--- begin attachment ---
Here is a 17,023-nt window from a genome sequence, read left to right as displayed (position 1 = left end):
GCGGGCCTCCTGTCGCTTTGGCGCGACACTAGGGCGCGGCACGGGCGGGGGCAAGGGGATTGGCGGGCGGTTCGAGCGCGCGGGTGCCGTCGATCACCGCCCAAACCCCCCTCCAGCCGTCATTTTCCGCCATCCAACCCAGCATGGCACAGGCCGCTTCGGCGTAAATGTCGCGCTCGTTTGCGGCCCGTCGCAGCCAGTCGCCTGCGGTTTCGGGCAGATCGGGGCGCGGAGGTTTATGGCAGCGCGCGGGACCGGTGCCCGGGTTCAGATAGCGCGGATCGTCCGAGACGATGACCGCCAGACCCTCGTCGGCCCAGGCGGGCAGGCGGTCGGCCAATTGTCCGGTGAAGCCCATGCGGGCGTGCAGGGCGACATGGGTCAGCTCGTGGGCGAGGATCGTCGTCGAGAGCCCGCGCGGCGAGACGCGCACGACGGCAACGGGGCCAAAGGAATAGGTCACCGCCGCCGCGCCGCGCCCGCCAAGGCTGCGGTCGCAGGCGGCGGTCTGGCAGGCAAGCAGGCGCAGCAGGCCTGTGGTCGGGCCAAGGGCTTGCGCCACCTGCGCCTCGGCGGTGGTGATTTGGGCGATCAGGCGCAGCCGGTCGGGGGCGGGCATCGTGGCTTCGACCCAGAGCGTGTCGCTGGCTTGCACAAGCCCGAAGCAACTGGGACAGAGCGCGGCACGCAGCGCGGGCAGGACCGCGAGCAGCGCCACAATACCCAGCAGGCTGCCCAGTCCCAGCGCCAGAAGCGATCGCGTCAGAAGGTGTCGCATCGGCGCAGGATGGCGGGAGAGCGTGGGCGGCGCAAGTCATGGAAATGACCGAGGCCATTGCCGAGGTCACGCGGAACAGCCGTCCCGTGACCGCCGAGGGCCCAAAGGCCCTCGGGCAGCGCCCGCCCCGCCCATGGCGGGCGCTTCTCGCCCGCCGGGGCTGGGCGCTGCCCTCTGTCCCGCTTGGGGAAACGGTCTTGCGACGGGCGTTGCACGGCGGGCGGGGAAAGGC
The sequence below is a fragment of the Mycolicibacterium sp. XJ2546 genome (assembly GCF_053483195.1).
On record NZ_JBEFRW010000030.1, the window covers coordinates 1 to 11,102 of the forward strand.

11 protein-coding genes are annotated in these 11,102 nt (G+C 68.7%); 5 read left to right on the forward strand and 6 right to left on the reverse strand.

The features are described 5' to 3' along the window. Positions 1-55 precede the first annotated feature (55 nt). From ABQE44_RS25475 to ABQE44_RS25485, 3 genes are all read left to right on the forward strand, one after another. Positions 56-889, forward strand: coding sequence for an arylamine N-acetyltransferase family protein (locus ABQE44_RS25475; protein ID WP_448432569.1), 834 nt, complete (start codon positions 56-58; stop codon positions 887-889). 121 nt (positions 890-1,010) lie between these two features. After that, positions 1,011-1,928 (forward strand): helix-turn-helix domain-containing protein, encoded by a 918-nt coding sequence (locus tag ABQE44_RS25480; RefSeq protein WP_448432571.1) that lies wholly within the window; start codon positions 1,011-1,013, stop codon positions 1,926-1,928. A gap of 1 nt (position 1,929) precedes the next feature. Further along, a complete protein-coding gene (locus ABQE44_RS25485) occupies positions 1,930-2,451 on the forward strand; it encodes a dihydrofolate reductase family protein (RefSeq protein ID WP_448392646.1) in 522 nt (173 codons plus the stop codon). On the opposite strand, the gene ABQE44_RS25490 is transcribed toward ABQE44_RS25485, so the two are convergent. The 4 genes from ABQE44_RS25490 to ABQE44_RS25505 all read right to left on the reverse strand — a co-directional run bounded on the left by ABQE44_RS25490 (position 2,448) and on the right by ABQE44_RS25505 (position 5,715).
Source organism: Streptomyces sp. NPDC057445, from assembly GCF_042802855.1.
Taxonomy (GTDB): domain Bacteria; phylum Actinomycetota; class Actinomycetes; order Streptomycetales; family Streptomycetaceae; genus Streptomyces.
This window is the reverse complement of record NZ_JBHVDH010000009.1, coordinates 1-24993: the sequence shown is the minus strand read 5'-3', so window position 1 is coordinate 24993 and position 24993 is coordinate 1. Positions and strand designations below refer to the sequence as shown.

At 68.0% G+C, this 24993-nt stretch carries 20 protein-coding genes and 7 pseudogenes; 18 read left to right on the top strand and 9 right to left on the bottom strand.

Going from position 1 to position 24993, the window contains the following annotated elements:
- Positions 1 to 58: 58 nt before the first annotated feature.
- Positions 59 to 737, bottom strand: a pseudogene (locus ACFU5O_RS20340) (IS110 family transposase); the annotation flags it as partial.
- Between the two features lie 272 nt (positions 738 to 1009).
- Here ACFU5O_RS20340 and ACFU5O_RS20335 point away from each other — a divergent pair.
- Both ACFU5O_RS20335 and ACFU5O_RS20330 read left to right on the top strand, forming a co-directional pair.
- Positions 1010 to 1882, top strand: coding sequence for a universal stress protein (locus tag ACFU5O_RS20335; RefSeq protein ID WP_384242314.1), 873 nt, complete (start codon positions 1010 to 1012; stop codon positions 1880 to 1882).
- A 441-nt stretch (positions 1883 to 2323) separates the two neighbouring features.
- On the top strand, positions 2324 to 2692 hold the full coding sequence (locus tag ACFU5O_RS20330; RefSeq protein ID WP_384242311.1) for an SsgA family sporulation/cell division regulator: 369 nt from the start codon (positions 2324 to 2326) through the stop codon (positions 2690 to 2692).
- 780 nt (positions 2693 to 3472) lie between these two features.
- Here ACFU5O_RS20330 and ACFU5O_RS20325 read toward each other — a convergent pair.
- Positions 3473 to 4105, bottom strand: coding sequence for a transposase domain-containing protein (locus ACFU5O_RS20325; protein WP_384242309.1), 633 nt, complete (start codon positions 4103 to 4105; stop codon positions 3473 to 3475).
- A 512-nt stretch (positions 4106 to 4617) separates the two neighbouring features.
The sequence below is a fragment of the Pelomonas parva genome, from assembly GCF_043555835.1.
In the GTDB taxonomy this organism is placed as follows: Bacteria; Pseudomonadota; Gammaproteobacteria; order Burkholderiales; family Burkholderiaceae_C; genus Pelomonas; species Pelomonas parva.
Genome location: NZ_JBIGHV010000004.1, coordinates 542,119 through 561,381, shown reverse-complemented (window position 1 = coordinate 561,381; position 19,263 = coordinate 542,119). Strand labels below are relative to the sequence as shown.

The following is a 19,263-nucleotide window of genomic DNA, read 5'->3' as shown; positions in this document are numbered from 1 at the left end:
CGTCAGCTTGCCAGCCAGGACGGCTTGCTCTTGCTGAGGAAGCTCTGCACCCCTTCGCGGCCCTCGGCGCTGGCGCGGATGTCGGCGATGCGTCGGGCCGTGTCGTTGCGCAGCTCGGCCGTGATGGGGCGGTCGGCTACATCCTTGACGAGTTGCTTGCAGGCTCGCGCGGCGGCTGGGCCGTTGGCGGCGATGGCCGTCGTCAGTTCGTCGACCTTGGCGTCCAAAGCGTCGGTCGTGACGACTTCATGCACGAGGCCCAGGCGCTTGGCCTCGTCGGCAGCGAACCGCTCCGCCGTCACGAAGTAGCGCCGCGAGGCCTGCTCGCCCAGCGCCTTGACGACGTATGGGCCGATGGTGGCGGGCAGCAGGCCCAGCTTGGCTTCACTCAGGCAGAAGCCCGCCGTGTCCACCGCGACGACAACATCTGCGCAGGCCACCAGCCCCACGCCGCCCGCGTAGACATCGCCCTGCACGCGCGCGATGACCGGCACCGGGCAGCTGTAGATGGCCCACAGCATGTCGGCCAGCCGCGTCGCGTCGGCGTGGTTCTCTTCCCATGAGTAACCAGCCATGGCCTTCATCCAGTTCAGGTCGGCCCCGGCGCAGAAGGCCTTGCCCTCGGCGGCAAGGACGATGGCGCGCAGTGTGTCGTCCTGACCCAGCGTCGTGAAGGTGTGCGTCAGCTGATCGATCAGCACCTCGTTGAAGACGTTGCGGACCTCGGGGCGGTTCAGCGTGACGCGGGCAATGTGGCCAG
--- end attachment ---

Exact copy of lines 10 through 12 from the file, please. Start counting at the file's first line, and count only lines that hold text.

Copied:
At 68.0% G+C, this 24993-nt stretch carries 20 protein-coding genes and 7 pseudogenes; 18 read left to right on the top strand and 9 right to left on the bottom strand.

Going from position 1 to position 24993, the window contains the following annotated elements:
- Positions 1 to 58: 58 nt before the first annotated feature.